Fishing was simple before Lake Norman formed.

Fishermen took turns sculling the boat. One hand worked the paddle, while the other held the rod. The angler on the bow had the first cast at every fishing spot.

Trying to cast and paddle at the same time was difficult. Rather than fight the paddle all day, it was easier to beach the boat and wade the shallow points, drift or anchor in a likely spot. A cinderblock was the most popular anchor, but because of its rough surface, the anchor rope became chafed and had to be replaced frequently.

Everyone owned a cheap, handheld compass. If the compass was not level, it gave incorrect headings. Even when level, its accuracy was questionable. If it was foggy or dark, fishing from the bank was the right thing to do.

About 60 years ago, spinning reels replaced baitcasting reels in popularity. Spinners didn’t backlash and light lures could be cast for long distances. That is when the Mitchell 300 became the favorite of fishermen.

Until then, Pflueger baitcasting reels were used by both fresh and saltwater anglers. Dacron replaced monofilament line about the same time.

Fishing rods were made from a solid piece of fiberglass. They were stiff and heavy, with little, tip action. However, the rod would not break when stepped on or accidentally closed in a car door!

No one owned a VHF (ship-to-shore radio), and cell phones were yet to come. Citizen band radios (CBs) were the first means of boat-to-boat communication on area lakes.  Bass fishermen were using them in the 1970s. Conversations between fishermen in boats were interrupted on occasion by truckers traveling the nearby highways. The truck drivers wanted to know what was hitting, how big the fish were and where they were biting.

In those days, when a problem arose, no one would answer the CB. To get help, one had to hail a passing boat by waving both arms or by tying a shirt to a paddle and holding it upright.

Modern conveniences like GPS, sonar and electric trolling motors have made today’s fishing easier. Reels have smoother drags and are tangle free. Rods are lightweight and sensitive to the lightest bite. Space-age plastic tackle boxes don’t rust, and outboard motors are larger, faster, and more dependable and start with a flip of a switch.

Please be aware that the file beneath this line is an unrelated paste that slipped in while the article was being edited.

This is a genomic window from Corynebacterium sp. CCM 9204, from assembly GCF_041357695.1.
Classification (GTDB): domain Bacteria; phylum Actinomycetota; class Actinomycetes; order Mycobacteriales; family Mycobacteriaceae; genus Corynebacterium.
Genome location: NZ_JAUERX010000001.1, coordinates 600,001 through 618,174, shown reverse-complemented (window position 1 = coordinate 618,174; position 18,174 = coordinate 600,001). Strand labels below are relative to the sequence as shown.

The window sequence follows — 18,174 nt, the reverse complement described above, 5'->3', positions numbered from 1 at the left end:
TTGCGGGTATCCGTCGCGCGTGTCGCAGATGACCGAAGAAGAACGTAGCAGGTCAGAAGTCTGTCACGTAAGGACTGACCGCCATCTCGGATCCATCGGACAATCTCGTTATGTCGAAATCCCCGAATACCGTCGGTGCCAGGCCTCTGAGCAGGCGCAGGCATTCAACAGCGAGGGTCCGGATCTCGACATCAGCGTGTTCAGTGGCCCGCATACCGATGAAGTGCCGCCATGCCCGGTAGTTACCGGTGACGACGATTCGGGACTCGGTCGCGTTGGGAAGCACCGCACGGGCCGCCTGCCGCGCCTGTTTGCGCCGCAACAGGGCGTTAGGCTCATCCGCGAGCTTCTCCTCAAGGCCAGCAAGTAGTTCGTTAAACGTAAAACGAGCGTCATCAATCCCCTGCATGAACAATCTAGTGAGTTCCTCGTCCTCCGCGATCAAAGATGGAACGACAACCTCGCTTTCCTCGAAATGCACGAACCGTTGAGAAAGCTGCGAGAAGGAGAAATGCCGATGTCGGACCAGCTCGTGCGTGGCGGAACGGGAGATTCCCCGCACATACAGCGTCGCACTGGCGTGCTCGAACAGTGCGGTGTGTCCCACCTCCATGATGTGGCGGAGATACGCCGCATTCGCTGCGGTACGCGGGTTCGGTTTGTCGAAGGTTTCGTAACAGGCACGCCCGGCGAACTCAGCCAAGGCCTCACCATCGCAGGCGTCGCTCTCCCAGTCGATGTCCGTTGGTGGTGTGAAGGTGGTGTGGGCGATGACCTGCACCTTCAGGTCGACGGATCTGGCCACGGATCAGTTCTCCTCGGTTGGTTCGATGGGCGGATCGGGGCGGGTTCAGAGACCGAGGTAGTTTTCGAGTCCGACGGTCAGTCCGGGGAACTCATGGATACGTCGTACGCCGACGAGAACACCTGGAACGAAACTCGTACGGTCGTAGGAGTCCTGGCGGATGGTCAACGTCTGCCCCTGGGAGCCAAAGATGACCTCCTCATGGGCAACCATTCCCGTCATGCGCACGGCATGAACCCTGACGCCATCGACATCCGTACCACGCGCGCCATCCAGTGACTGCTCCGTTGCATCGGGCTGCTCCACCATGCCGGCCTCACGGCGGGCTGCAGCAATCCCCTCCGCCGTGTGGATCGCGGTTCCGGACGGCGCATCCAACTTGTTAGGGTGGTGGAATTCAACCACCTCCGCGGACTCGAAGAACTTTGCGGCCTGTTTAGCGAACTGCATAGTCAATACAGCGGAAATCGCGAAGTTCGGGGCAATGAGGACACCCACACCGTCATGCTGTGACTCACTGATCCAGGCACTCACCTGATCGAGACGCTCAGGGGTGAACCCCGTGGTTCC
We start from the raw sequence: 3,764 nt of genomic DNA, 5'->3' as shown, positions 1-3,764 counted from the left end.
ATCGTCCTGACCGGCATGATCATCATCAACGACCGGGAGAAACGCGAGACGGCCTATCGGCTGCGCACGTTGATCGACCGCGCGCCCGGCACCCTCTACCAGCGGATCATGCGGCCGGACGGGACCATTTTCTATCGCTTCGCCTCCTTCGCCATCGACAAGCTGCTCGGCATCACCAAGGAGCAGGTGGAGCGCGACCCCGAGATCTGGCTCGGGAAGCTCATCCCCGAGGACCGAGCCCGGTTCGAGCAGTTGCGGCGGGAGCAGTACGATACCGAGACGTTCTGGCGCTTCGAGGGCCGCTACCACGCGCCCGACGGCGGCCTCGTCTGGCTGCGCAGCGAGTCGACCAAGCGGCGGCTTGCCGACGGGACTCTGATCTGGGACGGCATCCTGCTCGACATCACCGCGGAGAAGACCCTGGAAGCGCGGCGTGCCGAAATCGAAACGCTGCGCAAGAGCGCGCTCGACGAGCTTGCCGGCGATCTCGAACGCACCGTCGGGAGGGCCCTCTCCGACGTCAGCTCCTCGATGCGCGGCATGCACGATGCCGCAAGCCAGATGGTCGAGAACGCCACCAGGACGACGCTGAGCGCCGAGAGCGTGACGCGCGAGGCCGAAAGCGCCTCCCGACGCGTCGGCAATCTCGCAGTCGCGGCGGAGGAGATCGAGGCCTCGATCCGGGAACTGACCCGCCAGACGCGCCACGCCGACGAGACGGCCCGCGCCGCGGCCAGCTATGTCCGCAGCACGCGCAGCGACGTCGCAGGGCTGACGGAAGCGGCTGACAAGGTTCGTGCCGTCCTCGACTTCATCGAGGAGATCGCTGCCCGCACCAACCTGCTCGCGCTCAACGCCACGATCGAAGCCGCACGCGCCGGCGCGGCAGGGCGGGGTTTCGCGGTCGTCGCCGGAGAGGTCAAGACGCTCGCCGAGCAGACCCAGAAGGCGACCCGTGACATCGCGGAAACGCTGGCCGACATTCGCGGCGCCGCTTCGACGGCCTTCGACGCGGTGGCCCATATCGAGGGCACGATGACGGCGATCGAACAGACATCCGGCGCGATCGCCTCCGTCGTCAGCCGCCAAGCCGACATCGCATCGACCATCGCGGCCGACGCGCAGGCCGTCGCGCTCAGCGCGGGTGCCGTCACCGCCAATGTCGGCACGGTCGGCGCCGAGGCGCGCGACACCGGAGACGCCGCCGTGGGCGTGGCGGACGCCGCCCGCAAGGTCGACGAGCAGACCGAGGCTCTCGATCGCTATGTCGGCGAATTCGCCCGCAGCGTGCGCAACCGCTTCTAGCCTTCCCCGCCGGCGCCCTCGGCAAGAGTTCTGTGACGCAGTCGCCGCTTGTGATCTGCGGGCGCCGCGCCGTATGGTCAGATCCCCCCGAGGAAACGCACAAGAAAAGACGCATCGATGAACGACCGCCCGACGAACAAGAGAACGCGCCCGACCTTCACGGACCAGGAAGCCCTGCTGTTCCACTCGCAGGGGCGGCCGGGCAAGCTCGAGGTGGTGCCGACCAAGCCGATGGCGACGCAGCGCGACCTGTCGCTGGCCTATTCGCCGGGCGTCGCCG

Times have changed, and fishing equipment has improved. If you haven’t been in awhile, give it a try. The fish are biting!

Upcoming events
I will conduct a free fishing seminar, Bank and Dock Fishing for Sunfish, White Perch, Catfish and Bass, from 6:30 to 8 p.m. Wednesday, July 20, at Gander Mountain. I will cover everything from fishing with cane poles, hooks and bobbers to using live and cut baits. I’ll offer suggestions about the best places to fish from shore and where the white perch are biting. Bring the entire family! Details: 704-658-0822.

Hot spots of the week

Catfish, bass and some stripers are in the main river channel from Marker 7 south to the dam. Best fishing takes place after dark until early morning. White perch continue to please anglers who are “fun fishing” with children are looking for lots of fish to fry. Best bets are deep coves and channel points. The larger fish are 40 to 60 feet deep.

In spite of the heat, bass fishing continues to be good to very good. Deep is the key word. During the day, fish deep docks, deep brush and deep humps. Crappie are biting around bridge pilings after dark, and catfish are plentiful day or night.

Tips from Capt. Gus

Tip your Sabiki fly or jigging spoon with a small piece of white perch. The scent will attract larger perch, cats and bass.

The surface water temperature varies by location but is mainly in the high 80s in open waters. The water level is about 2.1 feet below full pond on Lake Norman. q

Capt. Gus Gustafson is a full time professional fishing guide on Lake Norman. Details: 704-617-6812 or